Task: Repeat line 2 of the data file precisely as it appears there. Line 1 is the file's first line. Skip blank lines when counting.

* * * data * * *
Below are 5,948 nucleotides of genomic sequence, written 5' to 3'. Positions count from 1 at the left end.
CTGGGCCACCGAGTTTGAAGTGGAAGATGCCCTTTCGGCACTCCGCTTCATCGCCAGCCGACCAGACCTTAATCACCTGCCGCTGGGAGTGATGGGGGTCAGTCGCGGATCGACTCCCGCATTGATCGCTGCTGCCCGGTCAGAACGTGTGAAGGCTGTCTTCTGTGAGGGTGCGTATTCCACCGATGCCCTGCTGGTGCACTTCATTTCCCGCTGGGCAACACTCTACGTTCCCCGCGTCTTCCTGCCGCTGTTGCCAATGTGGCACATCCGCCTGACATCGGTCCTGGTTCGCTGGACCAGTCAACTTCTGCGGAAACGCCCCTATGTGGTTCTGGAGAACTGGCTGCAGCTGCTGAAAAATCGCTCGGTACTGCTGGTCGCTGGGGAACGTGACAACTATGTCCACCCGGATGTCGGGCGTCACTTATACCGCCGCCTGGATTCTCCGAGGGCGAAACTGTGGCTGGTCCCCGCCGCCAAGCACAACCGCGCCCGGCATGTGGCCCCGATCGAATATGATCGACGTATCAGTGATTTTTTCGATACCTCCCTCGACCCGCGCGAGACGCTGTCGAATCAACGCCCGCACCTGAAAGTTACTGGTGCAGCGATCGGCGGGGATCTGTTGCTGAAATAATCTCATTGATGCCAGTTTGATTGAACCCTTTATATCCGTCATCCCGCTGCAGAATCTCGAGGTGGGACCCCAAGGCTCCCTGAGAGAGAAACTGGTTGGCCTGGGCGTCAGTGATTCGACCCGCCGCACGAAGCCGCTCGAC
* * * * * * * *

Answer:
CTGGGCCACCGAGTTTGAAGTGGAAGATGCCCTTTCGGCACTCCGCTTCATCGCCAGCCGACCAGACCTTAATCACCTGCCGCTGGGAGTGATGGGGGTCAGTCGCGGATCGACTCCCGCATTGATCGCTGCTGCCCGGTCAGAACGTGTGAAGGCTGTCTTCTGTGAGGGTGCGTATTCCACCGATGCCCTGCTGGTGCACTTCATTTCCCGCTGGGCAACACTCTACGTTCCCCGCGTCTTCCTGCCGCTGTTGCCAATGTGGCACATCCGCCTGACATCGGTCCTGGTTCGCTGGACCAGTCAACTTCTGCGGAAACGCCCCTATGTGGTTCTGGAGAACTGGCTGCAGCTGCTGAAAAATCGCTCGGTACTGCTGGTCGCTGGGGAACGTGACAACTATGTCCACCCGGATGTCGGGCGTCACTTATACCGCCGCCTGGATTCTCCGAGGGCGAAACTGTGGCTGGTCCCCGCCGCCAAGCACAACCGCGCCCGGCATGTGGCCCCGATCGAATATGATCGACGTATCAGTGATTTTTTCGATACCTCCCTCGACCCGCGCGAGACGCTGTCGAATCAACGCCCGCACCTGAAAGTTACTGGTGCAGCGATCGGCGGGGATCTGTTGCTGAAATAATCTCATTGATGCCAGTTTGATTGAACCCTTTATATCCGTCATCCCGCTGCAGAATCTCGAGGTGGGACCCCAAGGCTCCCTGAGAGAGAAACTGGTTGGCCTGGGCGTCAGTGATTCGACCCGCCGCACGAAGCCGCTCGAC